Menu
Search
Menu
Close

Editorial

  • Ain't Dead Yet

    I know that I am still alive because I get worked up about opening day at Fenway, double chocolate chip mint ice cream, bourbon and branch water, the first boil in sugaring season, and the opportunity to stand in a 35-degree trout stream in April. And I haven't forgotten the recipe for nutmeg doughnuts, the refrain from "In the Garden," why I get up in the morning, or who butters my bread. I still enjoy light pancakes, heavy lifting, cold weather, hot biscuits, hard rain, soft cheese, long days, short breads, the first snow, the last bale, the big storm, the small gesture, and a swift kick in the pants when I'm moving too slowly.

    I can still remember my age, my middle name, my phone number, and my kids' birthdays but admit that for the life of me I can't remember why we need Lemon Pledge, automatic transmissions, Pop-Tarts, the Osmond family, think tanks, Hot Pockets, the Department of Homeland Security, or safety instructions for sunscreen, toothpaste, and shaving cream. I can also remember seeing the price of gas at 27 cents a gallon, paying a nickel for a cherry Coke at the soda fountain, riding in my father's Nash, watching Arthur Godfrey, and using the Winky Dink coloring kit to write on the screen of our small black-and-white TV set.

    I'm still not old enough to understand string theory, anything about the Holy Ghost, toilet-bowl cleaner, restaurant critics, the Shriners, catalytic converters, AC versus DC, organic chemistry, smokeless tobacco, or the reason why women are in a panic to check their voice mail after only a weekend away.

    Someday, when I am older, I hope I will be able to recognize the constellations, identify bird songs, tie a dozen sailor's knots, tell the difference between a ketch and a sloop, master the art of making puff pastry, and remember the names of people I have known for years. I also still hold out faint hope of being invited to the White House, being included in a top 10 list, and having Reese Witherspoon call to say she wants me to costar in her next movie.

    I am still looking forward to the future. That's when I'll finally finish my children's book, build my cabin, and complete the Dodge HEMI kit, with its 300 pieces, electric motor, and authentic HEMI sound chip. I will also finish organizing my garage, wax my car, have a serious talk with my son, clean my closets, and find time to scout for wild turkey and deer before the start of the season. The future will also be a good time to make amends, pay my dues, and think for myself.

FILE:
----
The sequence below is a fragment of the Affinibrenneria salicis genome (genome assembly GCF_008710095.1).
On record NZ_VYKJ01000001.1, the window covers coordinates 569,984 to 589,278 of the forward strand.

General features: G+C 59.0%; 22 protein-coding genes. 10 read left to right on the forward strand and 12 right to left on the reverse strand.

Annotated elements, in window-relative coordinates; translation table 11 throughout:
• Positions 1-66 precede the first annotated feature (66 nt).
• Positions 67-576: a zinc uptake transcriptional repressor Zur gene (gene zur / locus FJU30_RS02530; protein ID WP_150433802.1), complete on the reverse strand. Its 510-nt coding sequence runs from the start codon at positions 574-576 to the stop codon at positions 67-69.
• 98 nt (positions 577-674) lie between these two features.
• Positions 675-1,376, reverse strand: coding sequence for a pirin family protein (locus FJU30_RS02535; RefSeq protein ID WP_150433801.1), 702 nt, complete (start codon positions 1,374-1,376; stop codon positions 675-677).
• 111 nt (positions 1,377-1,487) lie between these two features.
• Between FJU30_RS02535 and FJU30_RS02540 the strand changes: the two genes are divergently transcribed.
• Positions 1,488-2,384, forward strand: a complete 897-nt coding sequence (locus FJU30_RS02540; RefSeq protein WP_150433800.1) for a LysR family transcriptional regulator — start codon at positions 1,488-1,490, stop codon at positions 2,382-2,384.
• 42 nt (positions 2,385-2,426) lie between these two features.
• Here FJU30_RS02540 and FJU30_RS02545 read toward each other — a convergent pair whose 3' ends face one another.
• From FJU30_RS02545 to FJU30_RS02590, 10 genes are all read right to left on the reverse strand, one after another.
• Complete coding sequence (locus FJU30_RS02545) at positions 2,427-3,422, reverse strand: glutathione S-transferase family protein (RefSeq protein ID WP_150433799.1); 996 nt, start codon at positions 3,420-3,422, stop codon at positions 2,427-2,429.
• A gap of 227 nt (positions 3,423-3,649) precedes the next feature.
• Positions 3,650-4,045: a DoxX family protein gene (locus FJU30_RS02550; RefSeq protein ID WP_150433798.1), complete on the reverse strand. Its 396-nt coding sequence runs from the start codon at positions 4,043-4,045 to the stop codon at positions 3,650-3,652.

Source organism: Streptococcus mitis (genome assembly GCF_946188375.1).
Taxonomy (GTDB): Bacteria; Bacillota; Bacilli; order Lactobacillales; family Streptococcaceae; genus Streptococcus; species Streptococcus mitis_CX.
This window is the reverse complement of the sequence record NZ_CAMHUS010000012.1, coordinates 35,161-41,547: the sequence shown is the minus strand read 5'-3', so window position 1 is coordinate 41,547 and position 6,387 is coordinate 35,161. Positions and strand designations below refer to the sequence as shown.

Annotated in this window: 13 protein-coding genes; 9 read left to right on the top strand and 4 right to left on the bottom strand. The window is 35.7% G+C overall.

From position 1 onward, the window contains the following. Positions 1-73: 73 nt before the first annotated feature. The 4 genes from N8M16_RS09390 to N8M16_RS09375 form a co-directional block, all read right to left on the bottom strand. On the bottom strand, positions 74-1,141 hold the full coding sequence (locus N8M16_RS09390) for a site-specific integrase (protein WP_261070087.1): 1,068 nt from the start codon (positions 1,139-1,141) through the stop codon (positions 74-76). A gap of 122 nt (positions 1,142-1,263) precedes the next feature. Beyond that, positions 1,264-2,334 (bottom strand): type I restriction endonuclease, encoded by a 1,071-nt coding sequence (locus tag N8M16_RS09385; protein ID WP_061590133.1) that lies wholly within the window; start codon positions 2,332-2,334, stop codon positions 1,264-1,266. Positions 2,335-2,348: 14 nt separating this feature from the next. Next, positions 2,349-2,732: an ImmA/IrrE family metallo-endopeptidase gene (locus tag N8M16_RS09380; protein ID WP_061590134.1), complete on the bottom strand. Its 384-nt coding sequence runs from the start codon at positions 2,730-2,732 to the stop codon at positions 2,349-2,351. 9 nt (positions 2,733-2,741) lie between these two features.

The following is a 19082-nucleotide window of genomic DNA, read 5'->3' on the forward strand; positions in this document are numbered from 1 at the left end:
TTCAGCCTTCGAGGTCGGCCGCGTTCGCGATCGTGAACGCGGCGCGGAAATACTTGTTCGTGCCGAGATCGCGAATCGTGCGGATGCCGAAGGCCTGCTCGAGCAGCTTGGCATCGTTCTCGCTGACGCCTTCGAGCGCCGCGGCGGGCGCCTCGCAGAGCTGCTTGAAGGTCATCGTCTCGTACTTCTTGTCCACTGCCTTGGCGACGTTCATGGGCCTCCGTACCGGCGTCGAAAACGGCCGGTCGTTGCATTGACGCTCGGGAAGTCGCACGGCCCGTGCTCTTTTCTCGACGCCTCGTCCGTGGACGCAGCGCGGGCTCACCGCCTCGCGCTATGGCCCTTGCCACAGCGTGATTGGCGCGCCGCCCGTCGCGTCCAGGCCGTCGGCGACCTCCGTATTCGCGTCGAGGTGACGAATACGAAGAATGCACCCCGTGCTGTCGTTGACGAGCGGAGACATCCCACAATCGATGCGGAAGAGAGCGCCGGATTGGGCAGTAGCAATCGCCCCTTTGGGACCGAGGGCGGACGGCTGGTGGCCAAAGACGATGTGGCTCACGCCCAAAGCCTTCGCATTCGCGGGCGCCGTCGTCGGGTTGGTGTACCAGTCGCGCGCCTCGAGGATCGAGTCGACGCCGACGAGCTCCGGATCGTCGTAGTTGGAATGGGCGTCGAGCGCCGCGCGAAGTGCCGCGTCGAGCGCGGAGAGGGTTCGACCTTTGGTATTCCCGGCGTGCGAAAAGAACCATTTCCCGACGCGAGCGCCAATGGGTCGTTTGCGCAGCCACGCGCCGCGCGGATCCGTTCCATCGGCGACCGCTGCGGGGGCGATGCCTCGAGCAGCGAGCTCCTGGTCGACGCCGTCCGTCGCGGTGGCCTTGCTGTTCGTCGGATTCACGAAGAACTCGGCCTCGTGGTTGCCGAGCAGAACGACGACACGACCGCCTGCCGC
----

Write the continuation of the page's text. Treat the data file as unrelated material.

In years to come, I also plan to ride horseback from our farm to Canada, run the Boston Marathon, and take my Indian motorcycle cross-country. I am still much too young, however, to consider motor homes, Florida, retirement communities, Arizona, Sansabelt pants, the idea of sitting down to dinner before sunset, San Diego, golf, cruises, letters from the AARP, and the pros and cons of burial versus cremation. I do hope, however, that if Martha Reeves is still around she will sing "Dancing in the Street" at my funeral. (If you get the chance, please mention this to my kids.) If she dies first, I promise to cook at her wake.

    I know I am still young because my wife tells me daily to grow up, especially when I start planning the motorcycle trip. I am also confident that I have sufficient time left to recover from a steady diet of Slim Jims, bacon, fried buttermilk chicken, Old-Fashioned cocktails, and secondhand smoke. Someday, I know I will be able to jog three miles in less than 20 minutes, lose 10 pounds, stop purchasing relaxed-fit jeans, and start buying shorter belts. I will also lose my taste for cupcakes, Boston cream pie, raspberry bars, lemon meringue pie, Mallo Cups, and anything cooked in duck fat.

    I also know that I ain't dead yet because "old people" are different from me. Their knees hurt, they plan their trips up and down stairs carefully (so as not to forget something on an upper floor), they worry about slipping on ice, they take every opportunity to visit a bathroom when traveling, and they find small children burdensome. (OK, well, maybe that list does seem a bit familiar.)

    As further proof of my youth, I still don't understand my parents, save for retirement, or buy life insurance. I don't like Frank Sinatra, remember World War II, or argue about whether Franklin Roosevelt was a socialist. I do, however, note that when I discuss "where I was when Kennedy was shot" with my peers, younger people drift away. They do the same thing when the subject is Watergate, Sam Cooke, Fillmore East, Carnaby Street, The Ed Sullivan Show, Walter Cronkite, or Meet the Beatles! They just don't know their history.

    I am just old enough, however, to know that of all the millions of kids my wife and I could have had, we had just the four we wanted. But I'm not yet wise enough to say the same thing about her (although it's true). And I am still too young to have learned humility, the art of being grateful, or an appreciation for the incredible miracle of life. Well, this all just takes time. And that's the great thing about being young. We think that we still have so much of it left.

In My Favorites
Please Wait…
Remove Favorite
Add to custom collection